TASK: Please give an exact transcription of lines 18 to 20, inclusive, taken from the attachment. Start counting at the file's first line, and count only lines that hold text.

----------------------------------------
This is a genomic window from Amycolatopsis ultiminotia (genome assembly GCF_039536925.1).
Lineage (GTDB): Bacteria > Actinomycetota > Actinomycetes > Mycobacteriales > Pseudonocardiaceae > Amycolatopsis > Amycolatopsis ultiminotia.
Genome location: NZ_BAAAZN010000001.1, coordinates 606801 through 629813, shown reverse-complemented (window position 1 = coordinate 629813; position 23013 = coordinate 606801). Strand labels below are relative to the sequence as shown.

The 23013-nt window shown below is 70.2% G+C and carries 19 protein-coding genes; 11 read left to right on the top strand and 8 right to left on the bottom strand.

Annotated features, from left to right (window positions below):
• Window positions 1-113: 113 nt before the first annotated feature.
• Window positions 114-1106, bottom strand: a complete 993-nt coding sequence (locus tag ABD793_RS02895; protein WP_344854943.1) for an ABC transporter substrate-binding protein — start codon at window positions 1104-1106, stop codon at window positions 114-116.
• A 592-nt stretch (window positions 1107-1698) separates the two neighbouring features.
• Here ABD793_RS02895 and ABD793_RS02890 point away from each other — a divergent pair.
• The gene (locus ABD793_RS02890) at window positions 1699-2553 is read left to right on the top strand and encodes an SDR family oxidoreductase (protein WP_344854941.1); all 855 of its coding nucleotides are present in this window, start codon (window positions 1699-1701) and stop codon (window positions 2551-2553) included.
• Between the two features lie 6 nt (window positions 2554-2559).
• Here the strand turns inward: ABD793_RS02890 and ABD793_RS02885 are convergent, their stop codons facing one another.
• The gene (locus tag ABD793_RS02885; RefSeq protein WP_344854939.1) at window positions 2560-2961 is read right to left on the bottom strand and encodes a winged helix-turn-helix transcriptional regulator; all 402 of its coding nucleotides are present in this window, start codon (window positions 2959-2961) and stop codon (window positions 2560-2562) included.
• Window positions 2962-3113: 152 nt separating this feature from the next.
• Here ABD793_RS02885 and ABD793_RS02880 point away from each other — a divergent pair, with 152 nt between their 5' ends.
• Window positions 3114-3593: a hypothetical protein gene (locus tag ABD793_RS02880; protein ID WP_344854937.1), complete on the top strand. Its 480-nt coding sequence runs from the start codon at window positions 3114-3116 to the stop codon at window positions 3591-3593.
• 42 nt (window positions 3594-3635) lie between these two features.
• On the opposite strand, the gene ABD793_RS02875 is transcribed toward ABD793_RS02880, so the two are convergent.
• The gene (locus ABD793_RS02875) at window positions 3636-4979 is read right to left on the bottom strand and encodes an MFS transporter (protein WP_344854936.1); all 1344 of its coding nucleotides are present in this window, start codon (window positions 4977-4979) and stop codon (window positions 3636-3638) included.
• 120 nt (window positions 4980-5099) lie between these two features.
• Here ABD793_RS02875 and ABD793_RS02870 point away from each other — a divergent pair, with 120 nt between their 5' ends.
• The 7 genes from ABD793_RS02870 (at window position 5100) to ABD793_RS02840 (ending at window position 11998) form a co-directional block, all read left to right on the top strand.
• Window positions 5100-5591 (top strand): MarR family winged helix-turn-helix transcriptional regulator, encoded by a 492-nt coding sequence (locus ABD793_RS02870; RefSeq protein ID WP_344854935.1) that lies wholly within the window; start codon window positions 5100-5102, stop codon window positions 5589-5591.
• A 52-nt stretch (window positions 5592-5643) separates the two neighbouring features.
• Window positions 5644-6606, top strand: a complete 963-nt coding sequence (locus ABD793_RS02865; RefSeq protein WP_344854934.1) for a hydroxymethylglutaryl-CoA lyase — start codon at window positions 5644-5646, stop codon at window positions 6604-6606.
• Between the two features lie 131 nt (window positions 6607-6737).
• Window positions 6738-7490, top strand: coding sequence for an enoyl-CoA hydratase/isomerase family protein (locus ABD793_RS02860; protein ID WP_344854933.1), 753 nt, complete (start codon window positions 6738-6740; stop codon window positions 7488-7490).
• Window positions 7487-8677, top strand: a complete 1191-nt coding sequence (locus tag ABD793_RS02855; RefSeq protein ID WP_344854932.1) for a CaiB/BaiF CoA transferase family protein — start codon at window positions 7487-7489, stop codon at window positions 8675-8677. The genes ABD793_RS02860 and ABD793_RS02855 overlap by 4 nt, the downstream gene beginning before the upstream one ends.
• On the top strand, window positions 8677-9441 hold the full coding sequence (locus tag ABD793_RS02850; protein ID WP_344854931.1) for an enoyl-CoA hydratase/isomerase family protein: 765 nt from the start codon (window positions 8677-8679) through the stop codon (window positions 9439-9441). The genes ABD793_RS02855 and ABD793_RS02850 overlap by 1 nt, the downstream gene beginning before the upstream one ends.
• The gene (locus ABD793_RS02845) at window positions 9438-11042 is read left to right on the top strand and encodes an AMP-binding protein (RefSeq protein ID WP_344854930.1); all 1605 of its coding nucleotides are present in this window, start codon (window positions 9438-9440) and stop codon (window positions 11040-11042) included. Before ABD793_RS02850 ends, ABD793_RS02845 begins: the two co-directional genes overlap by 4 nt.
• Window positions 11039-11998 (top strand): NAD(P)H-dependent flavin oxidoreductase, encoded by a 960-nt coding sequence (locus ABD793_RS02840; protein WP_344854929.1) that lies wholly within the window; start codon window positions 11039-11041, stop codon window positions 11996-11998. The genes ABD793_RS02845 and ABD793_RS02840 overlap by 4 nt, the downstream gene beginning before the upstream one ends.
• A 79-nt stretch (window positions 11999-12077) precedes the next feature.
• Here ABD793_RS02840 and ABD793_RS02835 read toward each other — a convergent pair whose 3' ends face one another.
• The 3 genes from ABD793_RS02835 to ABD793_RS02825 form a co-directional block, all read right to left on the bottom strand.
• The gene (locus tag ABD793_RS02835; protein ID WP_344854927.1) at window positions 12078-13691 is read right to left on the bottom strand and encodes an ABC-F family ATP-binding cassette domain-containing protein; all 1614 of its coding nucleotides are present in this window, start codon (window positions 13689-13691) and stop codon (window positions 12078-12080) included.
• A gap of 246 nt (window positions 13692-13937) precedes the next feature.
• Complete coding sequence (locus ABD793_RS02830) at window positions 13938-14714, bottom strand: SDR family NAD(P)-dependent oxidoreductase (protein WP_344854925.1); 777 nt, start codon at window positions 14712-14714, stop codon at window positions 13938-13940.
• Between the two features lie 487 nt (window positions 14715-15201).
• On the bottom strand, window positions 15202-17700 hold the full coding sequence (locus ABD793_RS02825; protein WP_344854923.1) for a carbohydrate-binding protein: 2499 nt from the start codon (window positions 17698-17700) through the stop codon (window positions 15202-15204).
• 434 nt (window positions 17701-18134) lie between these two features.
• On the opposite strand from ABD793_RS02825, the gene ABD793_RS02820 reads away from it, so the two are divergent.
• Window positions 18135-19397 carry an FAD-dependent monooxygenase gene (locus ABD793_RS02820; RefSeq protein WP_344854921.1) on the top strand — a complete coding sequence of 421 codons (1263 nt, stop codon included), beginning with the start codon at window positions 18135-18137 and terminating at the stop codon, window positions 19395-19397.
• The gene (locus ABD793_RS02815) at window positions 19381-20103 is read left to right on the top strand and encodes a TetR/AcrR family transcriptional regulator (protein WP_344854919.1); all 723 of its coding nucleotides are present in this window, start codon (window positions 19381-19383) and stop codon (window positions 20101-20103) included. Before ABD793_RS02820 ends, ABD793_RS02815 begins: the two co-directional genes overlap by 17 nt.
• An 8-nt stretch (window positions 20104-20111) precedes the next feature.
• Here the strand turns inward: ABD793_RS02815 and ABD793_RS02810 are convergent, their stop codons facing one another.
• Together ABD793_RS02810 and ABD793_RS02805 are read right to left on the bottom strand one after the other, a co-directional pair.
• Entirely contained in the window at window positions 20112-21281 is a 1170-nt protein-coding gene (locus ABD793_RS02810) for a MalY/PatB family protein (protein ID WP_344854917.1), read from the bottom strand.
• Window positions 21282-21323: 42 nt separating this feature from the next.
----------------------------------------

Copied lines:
• On the opposite strand, the gene ABD793_RS02875 is transcribed toward ABD793_RS02880, so the two are convergent.
• The gene (locus ABD793_RS02875) at window positions 3636-4979 is read right to left on the bottom strand and encodes an MFS transporter (protein WP_344854936.1); all 1344 of its coding nucleotides are present in this window, start codon (window positions 4977-4979) and stop codon (window positions 3636-3638) included.
• 120 nt (window positions 4980-5099) lie between these two features.